Getting a business ready to sell can be a big undertaking, but it’s better to proactively prepare as opposed to winging it or scrambling. Knowing what to expect ahead of time and being proactive in your preparations can pave the way for a faster sale.
Even if you’re not going to be selling your business right away, if you take certain steps to prepare for a possible sale, then you’ll be ready if and when the time does come.
If you don’t prepare, it can take you months and months of prep time, and the time it takes to make a deal can be significantly longer. If you’re ready and you take the necessary steps you may be able to sell it in a few weeks. Some people even advise that you always operate your business as if you’re going to be selling it, even if you aren’t sure.
The following are some specifics to keep in mind if you are getting your business ready to sell.
Use a Virtual Data Room
When you’re selling a business, regardless of the phase it’s in, you’re going to need to ready yourself for potential buyers and due diligence. First and foremost for due diligence, set up a virtual data room that allows for secure document management and file sharing.
A virtual data room is one of the most important tools you can have if you’re preparing to sell your business or even do something like raising capital and securing investors. A virtual data room allows you to work with external parties and you don’t have to worry about secure information falling into the wrong hands. It’s a simple, time-saving way to manage the logistics of due diligence.
Without a virtual data room, you’re putting yourself and your business at serious risk and the potential deal as well. If you rely on a simple consumer file-sharing site, it’s going to be problematic regarding security and exposure. If a deal doesn’t go through, the security risks are heightened even more.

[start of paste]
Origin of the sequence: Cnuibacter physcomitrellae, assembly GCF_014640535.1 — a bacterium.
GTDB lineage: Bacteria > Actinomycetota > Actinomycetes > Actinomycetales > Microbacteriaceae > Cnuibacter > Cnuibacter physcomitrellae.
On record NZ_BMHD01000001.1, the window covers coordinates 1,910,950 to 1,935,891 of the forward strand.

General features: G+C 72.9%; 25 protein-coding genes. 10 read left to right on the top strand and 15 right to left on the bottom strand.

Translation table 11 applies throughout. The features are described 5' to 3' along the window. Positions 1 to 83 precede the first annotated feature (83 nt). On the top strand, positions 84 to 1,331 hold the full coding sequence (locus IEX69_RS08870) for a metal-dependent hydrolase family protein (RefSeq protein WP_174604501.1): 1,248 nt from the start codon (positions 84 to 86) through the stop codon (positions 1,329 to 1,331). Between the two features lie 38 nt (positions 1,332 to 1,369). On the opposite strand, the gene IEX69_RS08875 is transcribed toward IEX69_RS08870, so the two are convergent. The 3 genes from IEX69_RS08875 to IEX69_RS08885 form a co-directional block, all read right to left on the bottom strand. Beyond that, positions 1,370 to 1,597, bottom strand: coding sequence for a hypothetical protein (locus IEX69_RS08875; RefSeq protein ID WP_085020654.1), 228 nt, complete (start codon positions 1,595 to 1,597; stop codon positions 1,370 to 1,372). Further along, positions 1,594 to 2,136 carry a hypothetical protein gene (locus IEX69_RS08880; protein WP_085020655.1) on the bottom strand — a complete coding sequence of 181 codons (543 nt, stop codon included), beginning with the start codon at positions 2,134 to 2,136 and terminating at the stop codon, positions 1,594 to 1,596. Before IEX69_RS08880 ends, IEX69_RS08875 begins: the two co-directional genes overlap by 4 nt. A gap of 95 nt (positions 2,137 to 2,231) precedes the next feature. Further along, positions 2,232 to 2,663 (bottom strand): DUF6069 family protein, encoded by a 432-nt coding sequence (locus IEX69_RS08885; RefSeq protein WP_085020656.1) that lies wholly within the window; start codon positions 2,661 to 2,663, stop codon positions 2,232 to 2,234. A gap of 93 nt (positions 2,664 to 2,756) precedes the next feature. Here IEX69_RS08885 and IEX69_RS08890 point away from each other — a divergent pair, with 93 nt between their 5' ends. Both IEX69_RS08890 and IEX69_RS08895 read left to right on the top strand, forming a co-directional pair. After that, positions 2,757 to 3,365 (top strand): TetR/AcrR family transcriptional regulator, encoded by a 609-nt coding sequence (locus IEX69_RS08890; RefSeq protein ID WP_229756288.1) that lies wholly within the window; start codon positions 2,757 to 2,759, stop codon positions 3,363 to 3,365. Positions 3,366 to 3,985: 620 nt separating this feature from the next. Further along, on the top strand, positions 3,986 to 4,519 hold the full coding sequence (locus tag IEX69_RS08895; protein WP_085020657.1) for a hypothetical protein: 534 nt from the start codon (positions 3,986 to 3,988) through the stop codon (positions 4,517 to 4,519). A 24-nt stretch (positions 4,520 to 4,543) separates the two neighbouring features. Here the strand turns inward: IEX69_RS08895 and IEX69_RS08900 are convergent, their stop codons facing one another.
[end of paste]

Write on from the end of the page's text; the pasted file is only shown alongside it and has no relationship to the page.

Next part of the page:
Know What Buyers Are Looking for
Prepare yourself in terms of knowing buyers are most likely going to be looking for. Of course, profitability is important, but there’s more to it than that. For example, if your business is currently profitable, is that sustainable? Is there room for growth?
How is your business different from others and what sets you apart and gives you a competitive edge? Is there anything? What if your competitive advantage lies in particular employees? How will that be handled?
Speaking of particular employees, what will your business look like you without that there? What is the management structure and how will that keep going once you’re gone?
Is your business scalable? What about the company culture?
All of these are less obvious factors that are likely going to be important to buyers.
What are the Logistical Considerations and Possible Hurdles?
Things like company culture and competitive advantage are broad and more conceptual, but there are also the logistical considerations you’ll have to keep in mind as you prepare to sell a business.
For example, what are your workers classified as? Are most of them actual employees or do they work as independent contractors? What are your current lease stipulations, and how do you manage your long-term existing vendor contracts?
Do You Know How Much Your Business Is Worth?
You may think you know the value of your business, but is that based on emotion or the facts? It’s a good idea to get an appraisal early on so that you aren’t surprised in either direction when it’s time to sell.
Most buyers are going to want an appraisal anyway, or they’ll do one themselves. Create more credibility and speed up the process by doing it on your own.
An appraisal might also show you that it’s not the right time to sell and you may have some work to do to get your business to that point.
Finally, put some time into building up your brand or ensuring it’s how you want it to look to potential buyers. Anyone considering buying your business seriously is going to research you. They’re probably going to Google your business before they do anything else, and yet this is an area a lot of people tend to overlook.
You want your site to look polished and professional, and you want your branding to be on-message across all platforms. You also want to make sure your social accounts look strong and well-maintained.